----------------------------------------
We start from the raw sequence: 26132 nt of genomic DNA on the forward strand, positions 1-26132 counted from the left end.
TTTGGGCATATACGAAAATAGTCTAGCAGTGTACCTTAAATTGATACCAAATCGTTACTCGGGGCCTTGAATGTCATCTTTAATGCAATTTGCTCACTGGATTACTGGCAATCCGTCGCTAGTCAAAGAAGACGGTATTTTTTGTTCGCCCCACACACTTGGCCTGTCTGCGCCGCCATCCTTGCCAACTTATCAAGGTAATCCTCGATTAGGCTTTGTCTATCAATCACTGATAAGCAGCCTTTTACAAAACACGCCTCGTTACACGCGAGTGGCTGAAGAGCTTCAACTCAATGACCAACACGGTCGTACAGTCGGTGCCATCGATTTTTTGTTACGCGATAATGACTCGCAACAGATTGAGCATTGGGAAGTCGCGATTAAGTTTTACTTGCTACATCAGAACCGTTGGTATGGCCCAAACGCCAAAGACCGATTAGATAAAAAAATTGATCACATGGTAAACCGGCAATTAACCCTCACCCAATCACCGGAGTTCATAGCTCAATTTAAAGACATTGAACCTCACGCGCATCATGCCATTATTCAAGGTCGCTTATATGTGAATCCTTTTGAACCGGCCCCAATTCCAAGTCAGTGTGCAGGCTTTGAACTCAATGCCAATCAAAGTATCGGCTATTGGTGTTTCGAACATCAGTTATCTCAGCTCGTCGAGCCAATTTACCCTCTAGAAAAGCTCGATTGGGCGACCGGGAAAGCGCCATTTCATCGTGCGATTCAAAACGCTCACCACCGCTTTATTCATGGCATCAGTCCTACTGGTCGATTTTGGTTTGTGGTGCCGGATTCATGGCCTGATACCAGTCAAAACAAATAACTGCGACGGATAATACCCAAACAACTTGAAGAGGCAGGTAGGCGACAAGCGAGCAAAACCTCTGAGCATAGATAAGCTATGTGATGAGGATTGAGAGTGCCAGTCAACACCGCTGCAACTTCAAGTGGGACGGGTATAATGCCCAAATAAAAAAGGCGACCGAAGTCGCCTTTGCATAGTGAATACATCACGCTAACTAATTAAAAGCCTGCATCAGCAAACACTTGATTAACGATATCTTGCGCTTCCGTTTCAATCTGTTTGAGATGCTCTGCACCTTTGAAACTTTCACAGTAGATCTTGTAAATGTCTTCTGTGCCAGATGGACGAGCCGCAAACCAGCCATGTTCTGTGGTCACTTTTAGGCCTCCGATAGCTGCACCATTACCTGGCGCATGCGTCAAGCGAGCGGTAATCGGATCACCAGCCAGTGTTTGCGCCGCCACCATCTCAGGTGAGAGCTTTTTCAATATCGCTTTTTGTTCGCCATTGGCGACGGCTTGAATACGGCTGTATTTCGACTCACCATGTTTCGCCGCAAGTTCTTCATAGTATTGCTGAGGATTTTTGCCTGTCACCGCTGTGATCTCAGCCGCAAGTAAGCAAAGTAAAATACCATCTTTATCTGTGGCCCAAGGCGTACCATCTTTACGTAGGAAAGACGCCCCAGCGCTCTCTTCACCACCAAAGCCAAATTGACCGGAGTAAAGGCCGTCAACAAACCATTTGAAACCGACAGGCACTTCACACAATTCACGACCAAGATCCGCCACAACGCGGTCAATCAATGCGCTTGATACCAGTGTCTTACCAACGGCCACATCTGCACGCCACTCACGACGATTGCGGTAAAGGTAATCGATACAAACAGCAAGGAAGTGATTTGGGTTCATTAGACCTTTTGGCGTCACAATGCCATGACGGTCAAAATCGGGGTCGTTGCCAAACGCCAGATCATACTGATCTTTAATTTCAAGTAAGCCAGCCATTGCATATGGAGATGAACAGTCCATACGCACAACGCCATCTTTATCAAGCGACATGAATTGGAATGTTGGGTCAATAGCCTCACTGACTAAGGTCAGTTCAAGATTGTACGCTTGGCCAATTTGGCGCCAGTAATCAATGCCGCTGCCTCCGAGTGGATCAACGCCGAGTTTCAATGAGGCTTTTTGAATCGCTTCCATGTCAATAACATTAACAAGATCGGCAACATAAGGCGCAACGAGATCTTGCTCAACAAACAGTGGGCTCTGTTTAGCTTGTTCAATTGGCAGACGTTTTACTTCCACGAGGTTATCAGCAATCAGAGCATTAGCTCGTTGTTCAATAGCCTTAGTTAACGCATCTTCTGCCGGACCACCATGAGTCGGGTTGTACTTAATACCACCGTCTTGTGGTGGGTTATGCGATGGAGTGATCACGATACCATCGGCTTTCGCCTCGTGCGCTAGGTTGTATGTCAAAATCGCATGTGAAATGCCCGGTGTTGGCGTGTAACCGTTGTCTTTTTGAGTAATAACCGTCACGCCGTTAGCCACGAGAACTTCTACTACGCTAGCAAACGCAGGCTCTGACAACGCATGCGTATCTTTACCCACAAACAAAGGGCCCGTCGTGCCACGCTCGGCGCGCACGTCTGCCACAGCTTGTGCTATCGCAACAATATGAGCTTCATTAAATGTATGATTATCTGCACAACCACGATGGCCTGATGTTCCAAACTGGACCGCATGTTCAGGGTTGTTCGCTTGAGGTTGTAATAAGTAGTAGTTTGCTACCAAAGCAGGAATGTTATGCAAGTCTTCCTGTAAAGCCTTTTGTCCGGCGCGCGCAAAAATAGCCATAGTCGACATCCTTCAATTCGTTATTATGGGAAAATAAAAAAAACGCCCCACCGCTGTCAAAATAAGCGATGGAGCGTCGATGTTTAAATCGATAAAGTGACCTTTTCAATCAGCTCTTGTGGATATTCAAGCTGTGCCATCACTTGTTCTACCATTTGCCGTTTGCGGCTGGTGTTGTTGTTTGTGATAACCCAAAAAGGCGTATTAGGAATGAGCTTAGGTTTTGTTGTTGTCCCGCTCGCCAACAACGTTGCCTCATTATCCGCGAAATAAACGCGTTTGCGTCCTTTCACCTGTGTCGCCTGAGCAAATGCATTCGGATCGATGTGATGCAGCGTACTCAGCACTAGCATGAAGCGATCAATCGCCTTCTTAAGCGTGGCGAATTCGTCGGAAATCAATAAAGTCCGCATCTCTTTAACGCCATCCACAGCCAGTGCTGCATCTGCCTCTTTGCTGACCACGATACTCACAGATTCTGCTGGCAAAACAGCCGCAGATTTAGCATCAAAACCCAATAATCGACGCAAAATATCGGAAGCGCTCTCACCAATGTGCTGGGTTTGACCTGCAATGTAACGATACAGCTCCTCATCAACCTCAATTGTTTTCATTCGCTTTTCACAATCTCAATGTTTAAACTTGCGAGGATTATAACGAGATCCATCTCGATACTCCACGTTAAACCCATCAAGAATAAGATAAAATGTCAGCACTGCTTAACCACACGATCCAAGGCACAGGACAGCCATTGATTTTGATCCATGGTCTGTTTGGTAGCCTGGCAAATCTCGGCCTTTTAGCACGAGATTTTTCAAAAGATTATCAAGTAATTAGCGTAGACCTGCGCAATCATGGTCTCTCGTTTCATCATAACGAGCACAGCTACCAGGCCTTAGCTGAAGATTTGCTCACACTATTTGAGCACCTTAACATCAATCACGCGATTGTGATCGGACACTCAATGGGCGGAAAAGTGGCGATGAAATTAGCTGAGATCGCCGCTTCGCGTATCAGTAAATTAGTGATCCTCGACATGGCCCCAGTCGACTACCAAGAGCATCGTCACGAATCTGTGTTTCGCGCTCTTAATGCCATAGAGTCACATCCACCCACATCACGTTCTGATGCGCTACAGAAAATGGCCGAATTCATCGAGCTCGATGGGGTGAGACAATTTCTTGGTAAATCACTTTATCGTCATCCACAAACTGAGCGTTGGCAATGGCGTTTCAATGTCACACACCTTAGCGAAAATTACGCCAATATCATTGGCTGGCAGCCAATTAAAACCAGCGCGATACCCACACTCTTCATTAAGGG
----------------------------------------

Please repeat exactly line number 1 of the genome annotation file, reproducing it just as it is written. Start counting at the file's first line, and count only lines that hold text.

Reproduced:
We start from the raw sequence: 26132 nt of genomic DNA on the forward strand, positions 1-26132 counted from the left end.